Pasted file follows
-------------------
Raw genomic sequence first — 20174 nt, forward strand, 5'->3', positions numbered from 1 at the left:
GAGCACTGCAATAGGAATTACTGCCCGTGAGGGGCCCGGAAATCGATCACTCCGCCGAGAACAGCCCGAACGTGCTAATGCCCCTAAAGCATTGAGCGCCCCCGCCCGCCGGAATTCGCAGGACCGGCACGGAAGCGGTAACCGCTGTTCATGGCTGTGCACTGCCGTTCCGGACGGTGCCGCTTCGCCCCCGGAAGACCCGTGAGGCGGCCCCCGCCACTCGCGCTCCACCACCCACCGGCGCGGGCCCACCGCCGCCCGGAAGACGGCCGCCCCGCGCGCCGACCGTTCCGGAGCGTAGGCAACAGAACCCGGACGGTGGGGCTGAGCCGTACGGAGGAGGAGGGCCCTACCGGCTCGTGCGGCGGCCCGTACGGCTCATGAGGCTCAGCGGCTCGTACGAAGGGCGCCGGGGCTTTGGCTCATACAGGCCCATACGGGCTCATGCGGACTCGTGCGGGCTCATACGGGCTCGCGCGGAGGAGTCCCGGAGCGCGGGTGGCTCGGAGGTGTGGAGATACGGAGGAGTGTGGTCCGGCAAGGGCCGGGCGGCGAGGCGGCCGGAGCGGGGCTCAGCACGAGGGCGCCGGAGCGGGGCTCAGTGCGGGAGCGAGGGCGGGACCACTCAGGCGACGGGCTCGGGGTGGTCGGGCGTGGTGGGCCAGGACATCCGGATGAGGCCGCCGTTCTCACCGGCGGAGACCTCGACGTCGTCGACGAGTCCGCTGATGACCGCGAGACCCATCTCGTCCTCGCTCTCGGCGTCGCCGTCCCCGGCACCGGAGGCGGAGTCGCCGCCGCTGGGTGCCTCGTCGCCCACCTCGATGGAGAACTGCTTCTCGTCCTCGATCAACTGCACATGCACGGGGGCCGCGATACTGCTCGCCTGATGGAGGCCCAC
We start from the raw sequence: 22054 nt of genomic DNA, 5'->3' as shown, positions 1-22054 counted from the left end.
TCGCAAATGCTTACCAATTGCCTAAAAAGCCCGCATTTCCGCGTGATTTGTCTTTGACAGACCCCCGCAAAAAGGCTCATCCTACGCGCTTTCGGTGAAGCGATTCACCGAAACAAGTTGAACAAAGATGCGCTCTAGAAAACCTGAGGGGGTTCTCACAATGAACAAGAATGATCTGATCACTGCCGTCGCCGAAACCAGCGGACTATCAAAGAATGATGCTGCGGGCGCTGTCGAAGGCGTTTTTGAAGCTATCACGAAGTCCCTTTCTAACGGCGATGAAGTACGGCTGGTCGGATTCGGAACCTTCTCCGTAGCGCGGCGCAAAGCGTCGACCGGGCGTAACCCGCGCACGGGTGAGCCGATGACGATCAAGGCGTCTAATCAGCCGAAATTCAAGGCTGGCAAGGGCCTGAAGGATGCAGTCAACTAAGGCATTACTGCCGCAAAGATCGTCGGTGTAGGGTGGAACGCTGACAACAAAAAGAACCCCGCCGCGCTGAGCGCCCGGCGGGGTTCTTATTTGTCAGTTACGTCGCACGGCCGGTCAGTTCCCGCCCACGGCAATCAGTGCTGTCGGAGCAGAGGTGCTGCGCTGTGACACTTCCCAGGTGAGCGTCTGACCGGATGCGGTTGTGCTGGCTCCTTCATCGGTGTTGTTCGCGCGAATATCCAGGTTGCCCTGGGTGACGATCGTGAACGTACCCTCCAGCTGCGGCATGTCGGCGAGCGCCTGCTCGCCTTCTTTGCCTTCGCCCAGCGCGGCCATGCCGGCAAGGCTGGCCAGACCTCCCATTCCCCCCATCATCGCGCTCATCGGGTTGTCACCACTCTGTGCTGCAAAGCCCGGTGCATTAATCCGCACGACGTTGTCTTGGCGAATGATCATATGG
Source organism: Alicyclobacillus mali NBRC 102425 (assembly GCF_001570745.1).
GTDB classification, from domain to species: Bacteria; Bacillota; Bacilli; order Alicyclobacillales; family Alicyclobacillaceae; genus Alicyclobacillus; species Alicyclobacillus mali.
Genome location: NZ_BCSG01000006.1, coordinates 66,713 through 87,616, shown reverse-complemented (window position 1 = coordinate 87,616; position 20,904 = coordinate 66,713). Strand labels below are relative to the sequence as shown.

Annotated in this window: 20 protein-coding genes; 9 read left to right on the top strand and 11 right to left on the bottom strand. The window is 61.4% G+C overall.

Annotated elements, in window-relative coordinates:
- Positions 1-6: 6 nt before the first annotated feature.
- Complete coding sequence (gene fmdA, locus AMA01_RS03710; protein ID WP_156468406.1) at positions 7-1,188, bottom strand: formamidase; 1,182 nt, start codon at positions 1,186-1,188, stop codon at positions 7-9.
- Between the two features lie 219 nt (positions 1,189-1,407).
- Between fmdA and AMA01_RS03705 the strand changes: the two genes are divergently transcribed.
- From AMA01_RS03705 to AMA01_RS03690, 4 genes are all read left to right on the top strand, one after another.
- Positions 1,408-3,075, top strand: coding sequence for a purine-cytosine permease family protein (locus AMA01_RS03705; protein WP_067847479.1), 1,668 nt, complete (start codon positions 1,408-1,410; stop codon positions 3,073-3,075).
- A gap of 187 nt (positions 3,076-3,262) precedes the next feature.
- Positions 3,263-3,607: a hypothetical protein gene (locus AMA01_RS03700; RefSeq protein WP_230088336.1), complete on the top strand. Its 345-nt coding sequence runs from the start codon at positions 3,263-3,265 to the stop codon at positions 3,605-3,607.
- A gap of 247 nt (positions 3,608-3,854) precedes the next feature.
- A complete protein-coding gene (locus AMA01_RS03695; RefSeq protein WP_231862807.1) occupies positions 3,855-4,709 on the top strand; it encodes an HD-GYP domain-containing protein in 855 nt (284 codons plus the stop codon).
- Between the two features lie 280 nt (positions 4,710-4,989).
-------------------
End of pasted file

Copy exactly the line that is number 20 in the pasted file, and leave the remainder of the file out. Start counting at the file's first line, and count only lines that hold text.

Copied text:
- Between the two features lie 280 nt (positions 4,710-4,989).